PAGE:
Grand Banks 58 Eastbay Flybridge
Length overall 58'8"
Beam 17'8"
Draft  5'4"
Displacement  81,000 lb
Fuel Capacity  1,175 gals
Water Capacity  280 gals
Base Price  $1,850,000

(Above) An L-shaped settee with a marble-top arm rest and a teak-and-holly inlaid table grace the main saloon. (below) The lower helm station has a high dash with plenty of room for electronics and a handsome teak wheel.

It was a sparkling early autumn day when I met up with John Shanahan of the Oxford Yacht Agency at the Pintail Resort on the Wye River on the Eastern Shore of the Chesapeake Bay. There at the dock was hull number one of the elegant Grand Banks Eastbay Flybridge 58. Grand Banks has recently renamed its fleet to highlight the fact that their Eastbay line, the more lobster-hull style boats as opposed to the classic trawler design, is Grand Banks built with all the quality and tradition that name has earned over the years.

This is a solid boat from the first glance. The cockpit is a full 9 feet by 14 and a half feet of teak-soled space. Two wide, veranda-like stairs lead up to the entrance to the main saloon, while the curved staircase to the flybridge sweeps up along the port side from there. Molded steps lead up on either side to the 18-inch-wide side decks, providing ready access to the foredeck. From the cockpit forward, the pretty teak toe rail and three-foot-tall stainless-steel railing provide more than ample protection. The welds on these railings are beautifully finished, incidentally. Up on the bow, a business-like stainless-steel double-anchor pulpit is flanked by deep chain lockers with a foot-controlled windlass and raw-water washdowns.

You enter the main saloon through a very solid sliding door that provides a watertight seal. The wide side decks in no way detract from the living space inside, thanks to the broad 17 foot, eight-inch beam. The teak trim and cabinetry here is reminiscent of an exclusive gentleman's clubroom, with the AC/DC distribution panels hidden behind smoked glass cabinet doors and twin comfy chairs flanking a teak entertainment system from which the flat-screen plasma TV rises up like Venus from the half shell. An L-shaped settee with a marble-top arm rest graces the starboard side, in front of which stands a teak-and-holly inlaid folding, adjustable dining/coffee table that compliments the teak-and-holly sole. Forward of this lies the helm station, with its comfortable custom Stidd chair, and a wide chart table to port.

The interior helm station has a high dash with more than enough room for any imaginable electronic displays and a handsome teak wheel. Another watertight sliding door leads handily out onto the starboard side deck. Visibility through the three large, square windshield panes is excellent looking forward.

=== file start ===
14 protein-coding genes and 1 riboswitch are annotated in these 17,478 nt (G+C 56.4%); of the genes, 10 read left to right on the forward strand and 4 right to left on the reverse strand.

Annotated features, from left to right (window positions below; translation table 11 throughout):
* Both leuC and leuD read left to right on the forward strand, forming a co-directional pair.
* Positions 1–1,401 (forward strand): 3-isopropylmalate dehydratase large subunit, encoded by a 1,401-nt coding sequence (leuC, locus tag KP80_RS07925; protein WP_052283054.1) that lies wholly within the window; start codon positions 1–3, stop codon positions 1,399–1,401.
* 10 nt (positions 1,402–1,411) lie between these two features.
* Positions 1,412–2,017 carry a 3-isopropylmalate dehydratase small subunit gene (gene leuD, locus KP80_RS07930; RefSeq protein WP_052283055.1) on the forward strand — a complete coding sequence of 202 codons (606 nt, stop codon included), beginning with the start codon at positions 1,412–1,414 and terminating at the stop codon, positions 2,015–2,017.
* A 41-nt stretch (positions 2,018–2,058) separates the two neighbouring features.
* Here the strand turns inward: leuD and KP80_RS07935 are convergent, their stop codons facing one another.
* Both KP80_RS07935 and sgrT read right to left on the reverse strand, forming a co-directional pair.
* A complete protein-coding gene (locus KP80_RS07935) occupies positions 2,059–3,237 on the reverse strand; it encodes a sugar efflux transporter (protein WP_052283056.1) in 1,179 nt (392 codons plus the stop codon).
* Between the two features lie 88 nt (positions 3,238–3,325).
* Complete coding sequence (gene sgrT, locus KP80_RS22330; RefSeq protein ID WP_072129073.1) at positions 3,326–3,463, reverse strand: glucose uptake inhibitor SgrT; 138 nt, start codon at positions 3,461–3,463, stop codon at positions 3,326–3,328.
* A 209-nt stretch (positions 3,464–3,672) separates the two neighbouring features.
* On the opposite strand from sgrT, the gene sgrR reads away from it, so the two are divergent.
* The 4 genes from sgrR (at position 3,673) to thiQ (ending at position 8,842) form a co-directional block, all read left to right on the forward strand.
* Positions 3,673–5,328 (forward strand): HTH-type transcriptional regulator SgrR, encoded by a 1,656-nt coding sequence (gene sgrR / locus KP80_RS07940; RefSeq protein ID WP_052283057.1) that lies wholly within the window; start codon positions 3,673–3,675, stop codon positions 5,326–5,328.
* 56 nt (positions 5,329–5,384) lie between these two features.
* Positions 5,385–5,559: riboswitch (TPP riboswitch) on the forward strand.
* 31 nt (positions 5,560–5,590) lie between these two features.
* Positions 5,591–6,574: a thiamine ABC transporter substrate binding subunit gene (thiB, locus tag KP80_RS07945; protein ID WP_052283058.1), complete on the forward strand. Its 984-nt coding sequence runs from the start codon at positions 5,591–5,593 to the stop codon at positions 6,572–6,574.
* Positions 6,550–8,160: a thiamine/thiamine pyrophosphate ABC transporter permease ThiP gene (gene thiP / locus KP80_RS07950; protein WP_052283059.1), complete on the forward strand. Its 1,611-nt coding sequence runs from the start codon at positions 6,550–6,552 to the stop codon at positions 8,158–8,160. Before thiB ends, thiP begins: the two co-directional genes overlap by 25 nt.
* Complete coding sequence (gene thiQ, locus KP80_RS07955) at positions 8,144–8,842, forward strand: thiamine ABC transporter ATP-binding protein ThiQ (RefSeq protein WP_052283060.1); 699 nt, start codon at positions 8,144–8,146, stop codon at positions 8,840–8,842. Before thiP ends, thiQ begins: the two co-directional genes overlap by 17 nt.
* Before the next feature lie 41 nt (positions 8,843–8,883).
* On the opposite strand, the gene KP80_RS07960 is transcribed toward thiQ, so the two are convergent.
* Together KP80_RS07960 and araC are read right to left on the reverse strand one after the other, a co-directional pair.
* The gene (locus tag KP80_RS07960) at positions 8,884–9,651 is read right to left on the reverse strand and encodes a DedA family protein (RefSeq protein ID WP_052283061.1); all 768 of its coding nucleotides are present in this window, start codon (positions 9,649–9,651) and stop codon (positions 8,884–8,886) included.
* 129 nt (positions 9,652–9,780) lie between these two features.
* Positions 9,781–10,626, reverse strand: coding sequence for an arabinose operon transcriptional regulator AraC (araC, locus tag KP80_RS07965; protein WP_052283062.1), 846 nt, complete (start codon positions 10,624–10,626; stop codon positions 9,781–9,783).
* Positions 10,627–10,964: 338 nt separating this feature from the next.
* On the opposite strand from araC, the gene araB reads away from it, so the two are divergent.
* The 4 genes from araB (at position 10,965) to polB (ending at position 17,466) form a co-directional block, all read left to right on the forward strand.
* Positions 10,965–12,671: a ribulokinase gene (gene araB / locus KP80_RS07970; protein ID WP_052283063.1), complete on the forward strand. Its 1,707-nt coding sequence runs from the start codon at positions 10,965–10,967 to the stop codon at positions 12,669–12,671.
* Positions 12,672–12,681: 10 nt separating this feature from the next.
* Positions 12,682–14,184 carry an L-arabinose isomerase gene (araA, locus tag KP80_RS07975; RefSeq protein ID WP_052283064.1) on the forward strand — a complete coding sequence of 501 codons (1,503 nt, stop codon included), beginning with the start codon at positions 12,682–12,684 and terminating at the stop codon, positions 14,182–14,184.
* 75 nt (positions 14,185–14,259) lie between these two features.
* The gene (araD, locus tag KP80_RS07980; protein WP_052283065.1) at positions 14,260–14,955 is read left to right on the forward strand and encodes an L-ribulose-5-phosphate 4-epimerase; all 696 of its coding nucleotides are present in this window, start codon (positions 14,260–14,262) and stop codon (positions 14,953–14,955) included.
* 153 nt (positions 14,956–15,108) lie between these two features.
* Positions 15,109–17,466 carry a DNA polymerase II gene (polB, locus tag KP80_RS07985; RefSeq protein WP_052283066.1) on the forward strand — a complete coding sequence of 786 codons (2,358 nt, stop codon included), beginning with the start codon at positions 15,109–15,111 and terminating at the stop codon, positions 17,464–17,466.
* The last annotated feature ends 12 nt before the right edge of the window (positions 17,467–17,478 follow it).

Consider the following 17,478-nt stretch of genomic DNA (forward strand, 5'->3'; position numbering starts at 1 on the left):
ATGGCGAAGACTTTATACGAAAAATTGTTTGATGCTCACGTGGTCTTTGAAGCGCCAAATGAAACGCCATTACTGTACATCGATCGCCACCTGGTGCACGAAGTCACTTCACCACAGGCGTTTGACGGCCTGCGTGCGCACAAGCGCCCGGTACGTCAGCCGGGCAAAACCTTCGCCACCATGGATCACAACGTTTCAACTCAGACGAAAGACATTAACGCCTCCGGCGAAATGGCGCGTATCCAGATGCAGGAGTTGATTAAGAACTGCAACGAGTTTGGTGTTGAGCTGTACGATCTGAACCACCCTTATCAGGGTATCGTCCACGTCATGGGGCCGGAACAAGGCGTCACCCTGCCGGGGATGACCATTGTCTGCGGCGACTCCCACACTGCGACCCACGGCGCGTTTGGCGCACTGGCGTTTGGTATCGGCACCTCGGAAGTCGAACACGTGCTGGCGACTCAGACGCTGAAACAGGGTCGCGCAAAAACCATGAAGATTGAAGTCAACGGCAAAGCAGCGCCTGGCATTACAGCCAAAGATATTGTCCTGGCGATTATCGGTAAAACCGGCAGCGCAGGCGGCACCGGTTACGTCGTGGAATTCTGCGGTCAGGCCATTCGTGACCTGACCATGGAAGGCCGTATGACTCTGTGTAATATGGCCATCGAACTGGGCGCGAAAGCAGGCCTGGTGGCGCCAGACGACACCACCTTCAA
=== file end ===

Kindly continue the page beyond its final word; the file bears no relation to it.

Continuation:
It's four steps down a teak staircase to the galley, and though it is a "galley down" layout, the windshield serves as a skylight so there's no claustrophobia. This is a U-shaped configuration with gorgeous teak-trimmed marble countertop, deep double-bowl stainless-steel sink, a four-burner propane stove hidden beneath a fold-up section of countertop, and a microwave convection oven built into the beautifully finished cabinet. A large over/under refrigerator/freezer unit, faced in that same paneling, and a trash compactor round out the amenities.

Double pocket doors on the starboard side open up to reveal a comfortable double stateroom with a hanging locker. Head forward up the teak-paneled passageway and you'll find another guest stateroom to port with twin berths flanking a large hanging locker with a louvered door, and a large head to starboard, with more of that marble countertop on the vanity, a big enclosed shower stall with a fold-up teak seat, and a Vacuflush toilet. The teak paneling and cabinetry extend even into this sanctuary.

The master stateroom is all the way forward, with a double island berth on the centerline and yachty teak ceiling boards on either side, a deep hanging locker, and the unique arrangement of a large enclosed shower stall behind a teak paneled door on one side of the entryway and the enclosed head behind another handsome door on the other side. The head features a sumptuous curved-face teak vanity with an expanse of marble top, and another Vacuflush toilet.

It's up in the flybridge that the 58 really shines. Under the protection of a hard top supported by hefty stainless columns, there's a huge L-shaped settee with a yachty teak table fashioned after a hatch grating on a tall ship. An entertainment center to port is rigged to accommodate an optional fridge and icemaker. The upper helm station is centered and there's not only a Stidd chair there, but a matching companion chair to starboard as well. The teak dash was neatly laid out with Raymarine chartplotter and digital readouts and the twin CAT digital controls to monitor the twin 1400 hp 3412 engines. The Twin Disc controls provide simple, responsible one-handed operation. The trolling valves provide below-idle gliding, as even at idle, the big twin Cats moved the boat at a steady seven knots. The teak-rimmed stainless destroyer wheel provided a smooth, responsive ride.

I can't say it's the driest boat in the world, there's not a lot of flare at the bow, and the hefty 81,000 pounds of displacement pushes a lot of water around, the wake was pretty substantial; still, the ride into St. Michaels was pretty impressive. Running with full fuel and water, we did a full 32 knots at wide-open throttle (235 rpm) and a fast cruising speed of 27 knots at 2000 rpm.